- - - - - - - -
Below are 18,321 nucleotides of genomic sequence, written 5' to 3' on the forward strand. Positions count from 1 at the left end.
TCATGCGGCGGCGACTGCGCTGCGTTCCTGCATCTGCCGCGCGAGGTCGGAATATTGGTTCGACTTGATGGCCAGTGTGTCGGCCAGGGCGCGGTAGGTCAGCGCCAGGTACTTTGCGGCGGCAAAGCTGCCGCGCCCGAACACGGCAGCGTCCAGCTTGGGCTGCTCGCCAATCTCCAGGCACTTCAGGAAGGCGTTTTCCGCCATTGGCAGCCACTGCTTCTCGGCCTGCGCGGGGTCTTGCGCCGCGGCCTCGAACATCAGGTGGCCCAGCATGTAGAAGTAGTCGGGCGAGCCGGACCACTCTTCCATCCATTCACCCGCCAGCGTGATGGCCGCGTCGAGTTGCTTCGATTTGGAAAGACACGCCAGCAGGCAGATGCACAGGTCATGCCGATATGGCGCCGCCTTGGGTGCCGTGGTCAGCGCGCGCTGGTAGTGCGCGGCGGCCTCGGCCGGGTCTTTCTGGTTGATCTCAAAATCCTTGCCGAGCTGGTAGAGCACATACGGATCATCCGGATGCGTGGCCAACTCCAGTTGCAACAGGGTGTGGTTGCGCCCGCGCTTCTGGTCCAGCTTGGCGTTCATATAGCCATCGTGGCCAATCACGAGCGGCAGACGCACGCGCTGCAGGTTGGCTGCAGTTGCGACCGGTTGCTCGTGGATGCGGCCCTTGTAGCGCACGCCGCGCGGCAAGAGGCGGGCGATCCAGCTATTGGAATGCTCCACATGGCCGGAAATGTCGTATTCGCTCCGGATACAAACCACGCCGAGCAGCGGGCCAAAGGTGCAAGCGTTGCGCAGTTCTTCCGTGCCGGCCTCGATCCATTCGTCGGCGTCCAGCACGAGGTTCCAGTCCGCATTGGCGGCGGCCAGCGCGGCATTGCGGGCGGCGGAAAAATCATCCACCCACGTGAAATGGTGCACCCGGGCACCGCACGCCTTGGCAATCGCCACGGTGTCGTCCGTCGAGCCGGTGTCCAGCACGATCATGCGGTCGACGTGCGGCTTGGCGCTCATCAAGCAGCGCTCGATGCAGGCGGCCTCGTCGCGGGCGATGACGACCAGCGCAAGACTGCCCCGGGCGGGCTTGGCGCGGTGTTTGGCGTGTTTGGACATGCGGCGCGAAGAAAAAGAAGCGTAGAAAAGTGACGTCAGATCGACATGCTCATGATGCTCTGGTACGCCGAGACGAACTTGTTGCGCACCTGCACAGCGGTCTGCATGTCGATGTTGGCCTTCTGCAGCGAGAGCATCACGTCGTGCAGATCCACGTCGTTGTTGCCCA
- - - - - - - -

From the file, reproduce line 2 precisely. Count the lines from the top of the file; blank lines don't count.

TCATGCGGCGGCGACTGCGCTGCGTTCCTGCATCTGCCGCGCGAGGTCGGAATATTGGTTCGACTTGATGGCCAGTGTGTCGGCCAGGGCGCGGTAGGTCAGCGCCAGGTACTTTGCGGCGGCAAAGCTGCCGCGCCCGAACACGGCAGCGTCCAGCTTGGGCTGCTCGCCAATCTCCAGGCACTTCAGGAAGGCGTTTTCCGCCATTGGCAGCCACTGCTTCTCGGCCTGCGCGGGGTCTTGCGCCGCGGCCTCGAACATCAGGTGGCCCAGCATGTAGAAGTAGTCGGGCGAGCCGGACCACTCTTCCATCCATTCACCCGCCAGCGTGATGGCCGCGTCGAGTTGCTTCGATTTGGAAAGACACGCCAGCAGGCAGATGCACAGGTCATGCCGATATGGCGCCGCCTTGGGTGCCGTGGTCAGCGCGCGCTGGTAGTGCGCGGCGGCCTCGGCCGGGTCTTTCTGGTTGATCTCAAAATCCTTGCCGAGCTGGTAGAGCACATACGGATCATCCGGATGCGTGGCCAACTCCAGTTGCAACAGGGTGTGGTTGCGCCCGCGCTTCTGGTCCAGCTTGGCGTTCATATAGCCATCGTGGCCAATCACGAGCGGCAGACGCACGCGCTGCAGGTTGGCTGCAGTTGCGACCGGTTGCTCGTGGATGCGGCCCTTGTAGCGCACGCCGCGCGGCAAGAGGCGGGCGATCCAGCTATTGGAATGCTCCACATGGCCGGAAATGTCGTATTCGCTCCGGATACAAACCACGCCGAGCAGCGGGCCAAAGGTGCAAGCGTTGCGCAGTTCTTCCGTGCCGGCCTCGATCCATTCGTCGGCGTCCAGCACGAGGTTCCAGTCCGCATTGGCGGCGGCCAGCGCGGCATTGCGGGCGGCGGAAAAATCATCCACCCACGTGAAATGGTGCACCCGGGCACCGCACGCCTTGGCAATCGCCACGGTGTCGTCCGTCGAGCCGGTGTCCAGCACGATCATGCGGTCGACGTGCGGCTTGGCGCTCATCAAGCAGCGCTCGATGCAGGCGGCCTCGTCGCGGGCGATGACGACCAGCGCAAGACTGCCCCGGGCGGGCTTGGCGCGGTGTTTGGCGTGTTTGGACATGCGGCGCGAAGAAAAAGAAGCGTAGAAAAGTGACGTCAGATCGACATGCTCATGATGCTCTGGTACGCCGAGACGAACTTGTTGCGCACCTGCACAGCGGTCTGCATGTCGATGTTGGCCTTCTGCAGCGAGAGCATCACGTCGTGCAGATCCACGTCGTTGTTGCCCA